Pension contributions are rising, but what if you don’t have a pension?

Are Canadians saving enough for retirement?  What can contributions to retirement plans tell us about saving levels?

In a June commentary for the C.D. Howe Institute, Malcolm Hamilton shows why the household saving rate doesn’t answer the question whether or not Canadians are saving too little for retirement. In his own paper for the Canadian Centre for Policy Alternatives, Michael Wolfson agrees, arguing that the real question is how much individuals can afford to spend on consumption after retirement, as compared to prior to entering retirement. To evaluate this, Wolfson argues, sophisticated modelling taking into account the complexity and diversity of individual experiences over a lifetime is necessary, not simple reference to averages and aggregates.

As Hamilton demonstrates, Statistics Canada’s National Accounts data on the household saving rate combine saving (typically working households building equity in their home or saving for retirement) and “dissaving” (typically older households that have begun to receive a pension, or are drawing down on their accumulated retirement savings). The household saving rate is an aggregate of these competing forces; because it doesn’t separate saving from dissaving, it’s not an accurate picture of whether working Canadians are saving adequately for retirement.

To illustrate the point, Hamilton shows that between 1990 and 2012, the household saving rate (net saving as a share of disposable income) fell from 11.7% to 5.2%. At the same time, retirement contributions as a share of employment earnings rose from 7.7% in 1990 to 14.1% in 2012. Regardless of the falling household saving rate, Hamilton argues, contributions going toward retirement nearly doubled as a share of earnings between 1990 and 2012.

It’s true that between 1990 and 2012, combined contributions to workplace pension plans and individual registered savings plans (like RRSPs) nearly doubled relative to earnings. But this resulted from an increase in pension contributions, offsetting a drop in saving plan contributions (figure 1).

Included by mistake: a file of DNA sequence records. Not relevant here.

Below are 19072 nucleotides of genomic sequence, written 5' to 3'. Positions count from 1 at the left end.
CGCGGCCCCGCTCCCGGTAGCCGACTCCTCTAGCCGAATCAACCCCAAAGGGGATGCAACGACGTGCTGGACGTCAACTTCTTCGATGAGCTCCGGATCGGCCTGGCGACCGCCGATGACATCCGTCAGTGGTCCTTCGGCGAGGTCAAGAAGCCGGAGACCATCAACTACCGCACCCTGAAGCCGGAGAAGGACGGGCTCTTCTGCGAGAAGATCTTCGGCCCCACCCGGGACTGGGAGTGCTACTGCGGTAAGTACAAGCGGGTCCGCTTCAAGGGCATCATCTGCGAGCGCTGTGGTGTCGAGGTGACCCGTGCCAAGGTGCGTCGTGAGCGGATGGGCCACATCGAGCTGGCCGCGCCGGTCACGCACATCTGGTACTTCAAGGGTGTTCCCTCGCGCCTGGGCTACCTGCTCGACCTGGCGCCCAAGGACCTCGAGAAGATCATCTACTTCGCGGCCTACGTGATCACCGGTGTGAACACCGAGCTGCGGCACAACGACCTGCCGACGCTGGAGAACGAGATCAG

Figure 1: Pension and Individual Retirement Savings Plan Contributions as a Share of Employment Earnings, Canada, 1990-2012

Are we saving enough Table 1

As interest rates fell after 2001 and defined-benefit plans became more expensive, contributions rose. At the same time, the level of contributions to individual saving plans trended downwards, as the baby-boomer cohort reached retirement age.

Measured as a share of contributions to all plans, workplace pension contributions have been rising, and individual saving plans have fallen (figure 2). Contributions to the Canada/Quebec Pension Plans rose between 1997 and 2003 as part of the federal government’s overhaul, and have trended slightly downwards since then.

Figure 2: Pension, CPP/QPP, and Individual Retirement Savings Plan Contributions as a Share of Total Plan Contributions, Canada, 1990-2012

Are we saving enough Table 5

The trend is not significantly altered when investment income is added to contributions (figure 3).

Figure 3: Pension and Individual Retirement Savings Plan Inflows (Contributions + Investment Income) as a Share of Total Plan Inflows, Canada, 1990-2012

Are we saving enough Table 6

What this means is that the apparent increase in retirement contributions was mostly due to the rise in workplace pension plans; individual saving plan contributions fell as a share of employment earnings and as a share of all contributions to retirement saving vehicles.

This is a problem, because a shrinking minority of workers in Canada are covered by a workplace pension plan (figure 4).

Figure 4: Pension Plan Coverage in Canada

Are we saving enough Table 4

Rising pension plan contributions may be boosting overall household retirement contributions, but they’re coming from a dwindling minority of workers fortunate to have a pension at work.  For the vast majority left to rely on individual retirement savings plans like RRSPs and TFSAs, the trends in contributions are not encouraging.


photo credit: The Old Folks via photopin(license)

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